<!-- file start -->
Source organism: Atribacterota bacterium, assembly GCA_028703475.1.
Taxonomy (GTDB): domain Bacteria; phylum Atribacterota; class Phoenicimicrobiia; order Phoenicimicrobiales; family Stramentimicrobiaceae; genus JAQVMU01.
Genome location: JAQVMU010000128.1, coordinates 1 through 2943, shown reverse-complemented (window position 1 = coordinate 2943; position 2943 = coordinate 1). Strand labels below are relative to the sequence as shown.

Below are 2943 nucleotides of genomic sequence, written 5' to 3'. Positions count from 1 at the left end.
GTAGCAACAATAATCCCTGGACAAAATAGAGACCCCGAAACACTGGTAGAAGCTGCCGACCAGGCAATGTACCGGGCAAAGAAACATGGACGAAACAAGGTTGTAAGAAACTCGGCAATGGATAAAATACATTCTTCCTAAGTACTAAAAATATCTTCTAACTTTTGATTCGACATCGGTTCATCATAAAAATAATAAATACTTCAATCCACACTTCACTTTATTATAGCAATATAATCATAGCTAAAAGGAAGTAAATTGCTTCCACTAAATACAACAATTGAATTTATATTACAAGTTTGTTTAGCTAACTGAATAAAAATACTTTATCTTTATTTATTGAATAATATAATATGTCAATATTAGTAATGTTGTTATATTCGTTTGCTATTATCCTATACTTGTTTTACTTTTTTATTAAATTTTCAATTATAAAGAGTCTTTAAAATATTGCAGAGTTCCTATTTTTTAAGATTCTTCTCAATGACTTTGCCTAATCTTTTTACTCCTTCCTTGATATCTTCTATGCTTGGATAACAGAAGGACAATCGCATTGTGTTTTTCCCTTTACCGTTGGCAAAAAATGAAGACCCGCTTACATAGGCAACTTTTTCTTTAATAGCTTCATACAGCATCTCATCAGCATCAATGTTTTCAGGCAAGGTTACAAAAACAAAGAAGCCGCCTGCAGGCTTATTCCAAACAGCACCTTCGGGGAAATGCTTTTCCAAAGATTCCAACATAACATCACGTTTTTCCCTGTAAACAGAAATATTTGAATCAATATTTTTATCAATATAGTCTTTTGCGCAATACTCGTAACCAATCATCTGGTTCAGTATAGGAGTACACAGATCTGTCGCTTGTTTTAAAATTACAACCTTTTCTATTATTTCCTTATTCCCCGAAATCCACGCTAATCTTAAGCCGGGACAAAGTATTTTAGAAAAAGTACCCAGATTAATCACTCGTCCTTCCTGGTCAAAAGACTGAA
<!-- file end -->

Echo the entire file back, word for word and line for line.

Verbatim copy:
Source organism: Atribacterota bacterium, assembly GCA_028703475.1.
Taxonomy (GTDB): domain Bacteria; phylum Atribacterota; class Phoenicimicrobiia; order Phoenicimicrobiales; family Stramentimicrobiaceae; genus JAQVMU01.
Genome location: JAQVMU010000128.1, coordinates 1 through 2943, shown reverse-complemented (window position 1 = coordinate 2943; position 2943 = coordinate 1). Strand labels below are relative to the sequence as shown.

Below are 2943 nucleotides of genomic sequence, written 5' to 3'. Positions count from 1 at the left end.
GTAGCAACAATAATCCCTGGACAAAATAGAGACCCCGAAACACTGGTAGAAGCTGCCGACCAGGCAATGTACCGGGCAAAGAAACATGGACGAAACAAGGTTGTAAGAAACTCGGCAATGGATAAAATACATTCTTCCTAAGTACTAAAAATATCTTCTAACTTTTGATTCGACATCGGTTCATCATAAAAATAATAAATACTTCAATCCACACTTCACTTTATTATAGCAATATAATCATAGCTAAAAGGAAGTAAATTGCTTCCACTAAATACAACAATTGAATTTATATTACAAGTTTGTTTAGCTAACTGAATAAAAATACTTTATCTTTATTTATTGAATAATATAATATGTCAATATTAGTAATGTTGTTATATTCGTTTGCTATTATCCTATACTTGTTTTACTTTTTTATTAAATTTTCAATTATAAAGAGTCTTTAAAATATTGCAGAGTTCCTATTTTTTAAGATTCTTCTCAATGACTTTGCCTAATCTTTTTACTCCTTCCTTGATATCTTCTATGCTTGGATAACAGAAGGACAATCGCATTGTGTTTTTCCCTTTACCGTTGGCAAAAAATGAAGACCCGCTTACATAGGCAACTTTTTCTTTAATAGCTTCATACAGCATCTCATCAGCATCAATGTTTTCAGGCAAGGTTACAAAAACAAAGAAGCCGCCTGCAGGCTTATTCCAAACAGCACCTTCGGGGAAATGCTTTTCCAAAGATTCCAACATAACATCACGTTTTTCCCTGTAAACAGAAATATTTGAATCAATATTTTTATCAATATAGTCTTTTGCGCAATACTCGTAACCAATCATCTGGTTCAGTATAGGAGTACACAGATCTGTCGCTTGTTTTAAAATTACAACCTTTTCTATTATTTCCTTATTCCCCGAAATCCACGCTAATCTTAAGCCGGGACAAAGTATTTTAGAAAAAGTACCCAGATTAATCACTCGTCCTTCCTGGTCAAAAGACTGAA